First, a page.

Esta página no está disponible en español.
Troops Go to War But Not to Polls
by Ray Quintanilla, Columnist
June 27, 2004
SAN JUAN, Puerto Rico -- We've all heard the military slogan: "We're looking for a few good men."
Here's one you may not have heard: "There goes another Puerto Rican off to war, and he can't vote for the person sending him into battle."
It's not much of a military recruiting tool. But it raises a thorny issue that's playing out on this tiny island, and it's getting some attention in the gubernatorial race here of late.
Consider that not one of the thousands of island residents being sent off to war shares all the rights of those whom they are defending in Iraq. They certainly don't have the same rights as their comrades in arms, because most live on the mainland.
The candidates for governor of Puerto Rico know as much, which is why most are gingerly stepping around this issue or just wanting it to go away.
Because of Puerto Rico's commonwealth status, the men and women marching into battle and defending democracy cannot legally cast a ballot in a U.S. general election, even if they are United States citizens.
Ruben Berrios, who favors independence for Puerto Rico, has made his opposition to the Iraq war a centerpiece of his gubernatorial campaign. Though he's a longshot, the issue has struck a chord in the barrios and his campaign is picking up steam, he says.
The fact is, more than 200,000 Puerto Rican soldiers have served in this country's wars since World War II.
Four Puerto Ricans have received the Medal of Honor, and nearly 2,000 have died on duty. This includes 16 of Puerto Rican descent in the current operations in Iraq.
The death rate for the island's soldiers is higher than that in 44 states.
A few days ago, Berrios raised this question for debate: How many more Puerto Rican soldiers need to die?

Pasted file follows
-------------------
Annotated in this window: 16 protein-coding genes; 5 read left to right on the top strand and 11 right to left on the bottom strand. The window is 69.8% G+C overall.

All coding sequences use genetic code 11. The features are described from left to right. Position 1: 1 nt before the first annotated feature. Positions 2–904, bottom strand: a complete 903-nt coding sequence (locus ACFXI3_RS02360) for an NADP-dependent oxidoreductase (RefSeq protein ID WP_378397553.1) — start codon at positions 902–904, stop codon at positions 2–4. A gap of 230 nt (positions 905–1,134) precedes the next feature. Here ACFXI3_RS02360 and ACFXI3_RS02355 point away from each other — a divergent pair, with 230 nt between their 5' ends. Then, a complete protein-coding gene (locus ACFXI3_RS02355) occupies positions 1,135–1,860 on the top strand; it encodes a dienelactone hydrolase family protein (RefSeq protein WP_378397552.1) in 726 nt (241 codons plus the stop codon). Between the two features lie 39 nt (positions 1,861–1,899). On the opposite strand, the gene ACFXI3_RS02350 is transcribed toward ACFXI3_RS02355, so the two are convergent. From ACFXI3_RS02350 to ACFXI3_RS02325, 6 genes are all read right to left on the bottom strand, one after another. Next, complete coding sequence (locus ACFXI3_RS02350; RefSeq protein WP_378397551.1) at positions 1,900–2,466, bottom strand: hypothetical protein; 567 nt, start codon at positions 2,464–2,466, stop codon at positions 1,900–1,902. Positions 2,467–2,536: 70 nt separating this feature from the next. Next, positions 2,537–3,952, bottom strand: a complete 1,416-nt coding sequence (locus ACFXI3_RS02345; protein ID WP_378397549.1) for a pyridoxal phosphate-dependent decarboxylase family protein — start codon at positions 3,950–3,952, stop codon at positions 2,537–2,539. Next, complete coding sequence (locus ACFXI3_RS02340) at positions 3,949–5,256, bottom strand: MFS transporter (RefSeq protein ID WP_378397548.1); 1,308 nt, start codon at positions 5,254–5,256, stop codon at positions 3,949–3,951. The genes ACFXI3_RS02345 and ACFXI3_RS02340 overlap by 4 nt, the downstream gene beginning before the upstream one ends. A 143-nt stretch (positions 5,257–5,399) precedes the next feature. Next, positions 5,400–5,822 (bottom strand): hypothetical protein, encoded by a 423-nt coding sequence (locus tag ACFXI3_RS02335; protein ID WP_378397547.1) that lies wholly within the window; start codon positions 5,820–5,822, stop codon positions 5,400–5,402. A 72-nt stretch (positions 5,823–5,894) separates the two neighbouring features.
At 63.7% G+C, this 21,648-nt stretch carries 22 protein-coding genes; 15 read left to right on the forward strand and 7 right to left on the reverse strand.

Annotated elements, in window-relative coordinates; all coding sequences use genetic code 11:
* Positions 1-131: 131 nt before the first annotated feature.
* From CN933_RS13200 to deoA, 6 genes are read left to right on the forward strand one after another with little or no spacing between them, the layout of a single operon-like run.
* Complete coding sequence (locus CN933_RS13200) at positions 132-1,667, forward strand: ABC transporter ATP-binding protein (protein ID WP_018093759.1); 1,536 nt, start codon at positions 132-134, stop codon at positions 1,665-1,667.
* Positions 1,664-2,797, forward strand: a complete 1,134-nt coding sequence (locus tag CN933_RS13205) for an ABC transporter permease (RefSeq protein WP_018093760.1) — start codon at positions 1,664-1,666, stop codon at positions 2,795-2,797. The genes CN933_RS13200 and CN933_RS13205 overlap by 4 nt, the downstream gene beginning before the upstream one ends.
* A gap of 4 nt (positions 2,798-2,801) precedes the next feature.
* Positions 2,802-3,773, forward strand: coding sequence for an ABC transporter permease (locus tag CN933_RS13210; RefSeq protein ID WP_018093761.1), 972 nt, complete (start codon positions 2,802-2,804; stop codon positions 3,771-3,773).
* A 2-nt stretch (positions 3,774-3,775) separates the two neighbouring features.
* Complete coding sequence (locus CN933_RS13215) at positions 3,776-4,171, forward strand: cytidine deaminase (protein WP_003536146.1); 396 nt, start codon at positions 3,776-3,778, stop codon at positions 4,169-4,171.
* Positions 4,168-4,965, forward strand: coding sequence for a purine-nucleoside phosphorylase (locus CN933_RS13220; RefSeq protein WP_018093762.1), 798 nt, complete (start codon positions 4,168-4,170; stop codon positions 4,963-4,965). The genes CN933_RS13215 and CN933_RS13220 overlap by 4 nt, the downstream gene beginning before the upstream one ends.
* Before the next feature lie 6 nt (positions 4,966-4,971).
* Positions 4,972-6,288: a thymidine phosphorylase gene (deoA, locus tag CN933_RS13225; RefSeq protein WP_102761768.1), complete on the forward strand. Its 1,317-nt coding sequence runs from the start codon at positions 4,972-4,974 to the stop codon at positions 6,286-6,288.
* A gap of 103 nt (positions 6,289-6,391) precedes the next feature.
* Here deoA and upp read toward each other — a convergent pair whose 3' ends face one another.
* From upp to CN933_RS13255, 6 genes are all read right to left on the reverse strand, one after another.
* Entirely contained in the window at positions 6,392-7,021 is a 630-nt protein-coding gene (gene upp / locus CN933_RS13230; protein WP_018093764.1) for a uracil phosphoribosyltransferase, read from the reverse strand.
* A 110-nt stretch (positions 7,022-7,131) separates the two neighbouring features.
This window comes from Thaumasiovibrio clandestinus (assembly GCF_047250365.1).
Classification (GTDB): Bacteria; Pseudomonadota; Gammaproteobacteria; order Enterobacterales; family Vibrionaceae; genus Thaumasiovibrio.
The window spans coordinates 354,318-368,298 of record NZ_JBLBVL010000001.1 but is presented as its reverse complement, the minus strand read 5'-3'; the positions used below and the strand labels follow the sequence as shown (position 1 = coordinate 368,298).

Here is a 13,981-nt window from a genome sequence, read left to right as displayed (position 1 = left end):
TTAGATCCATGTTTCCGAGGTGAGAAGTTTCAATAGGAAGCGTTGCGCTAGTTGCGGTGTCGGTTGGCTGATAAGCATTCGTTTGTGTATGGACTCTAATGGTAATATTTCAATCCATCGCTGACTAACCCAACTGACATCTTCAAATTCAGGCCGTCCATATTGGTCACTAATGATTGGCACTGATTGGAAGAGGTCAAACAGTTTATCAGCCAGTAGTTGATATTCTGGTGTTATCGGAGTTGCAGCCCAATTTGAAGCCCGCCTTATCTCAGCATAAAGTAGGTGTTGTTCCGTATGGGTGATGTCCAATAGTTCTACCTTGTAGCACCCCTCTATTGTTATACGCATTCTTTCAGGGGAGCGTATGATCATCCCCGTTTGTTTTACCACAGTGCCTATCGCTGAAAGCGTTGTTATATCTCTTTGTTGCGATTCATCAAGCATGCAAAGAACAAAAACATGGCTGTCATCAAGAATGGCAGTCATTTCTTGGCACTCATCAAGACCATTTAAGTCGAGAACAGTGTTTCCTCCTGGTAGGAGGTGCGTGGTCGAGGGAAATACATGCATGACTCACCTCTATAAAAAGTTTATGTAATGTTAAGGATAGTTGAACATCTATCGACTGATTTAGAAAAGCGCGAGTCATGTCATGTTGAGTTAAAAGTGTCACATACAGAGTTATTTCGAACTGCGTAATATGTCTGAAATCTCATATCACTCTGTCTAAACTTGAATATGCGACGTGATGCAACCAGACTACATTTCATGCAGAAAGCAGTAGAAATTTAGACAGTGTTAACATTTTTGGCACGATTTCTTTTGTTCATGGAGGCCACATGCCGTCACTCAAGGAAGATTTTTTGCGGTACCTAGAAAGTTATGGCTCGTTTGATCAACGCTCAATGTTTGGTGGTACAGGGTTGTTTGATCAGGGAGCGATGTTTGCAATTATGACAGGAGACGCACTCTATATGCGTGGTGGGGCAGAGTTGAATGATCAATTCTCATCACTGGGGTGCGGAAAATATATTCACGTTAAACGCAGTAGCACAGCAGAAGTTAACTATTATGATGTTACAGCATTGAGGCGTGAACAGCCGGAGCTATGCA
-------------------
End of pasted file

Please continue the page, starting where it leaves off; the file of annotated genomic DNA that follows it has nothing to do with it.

There have been no concrete links between al-Qaeda and Saddam Hussein's regime -- and no weapons of mass destruction, Berrios continued.
Sila Calderon, Puerto Rico's governor, quickly reaffirmed her backing of the war, telling a local newspaper, "When a president officially declares war on a country, it's the duty of all citizens to respond to this declaration." She failed to mention that presidents don't declare war.
Who knows if anything will come from the debate here.
But there is still hope it will resonate in Washington, D.C., where some leaders want to give the island's residents the right to determine once and for all whether Puerto Rico should become independent or a state.
Let's hope this can get a fair hearing in Washington and important questions are asked, such as:
Are we sending Puerto Rican soldiers off to war with one less bullet in their clip? Is that fair to all of the troops?
Why aren't President Bush or Sen. John Kerry, both proponents of the war in Iraq, directly addressing this issue?
And why haven't those in Congress acted to remedy this unfairness by moving ahead on a status vote for Puerto Rico?
It's the least they could do to honor the memory of patriotic Puerto Ricans who have died in battle.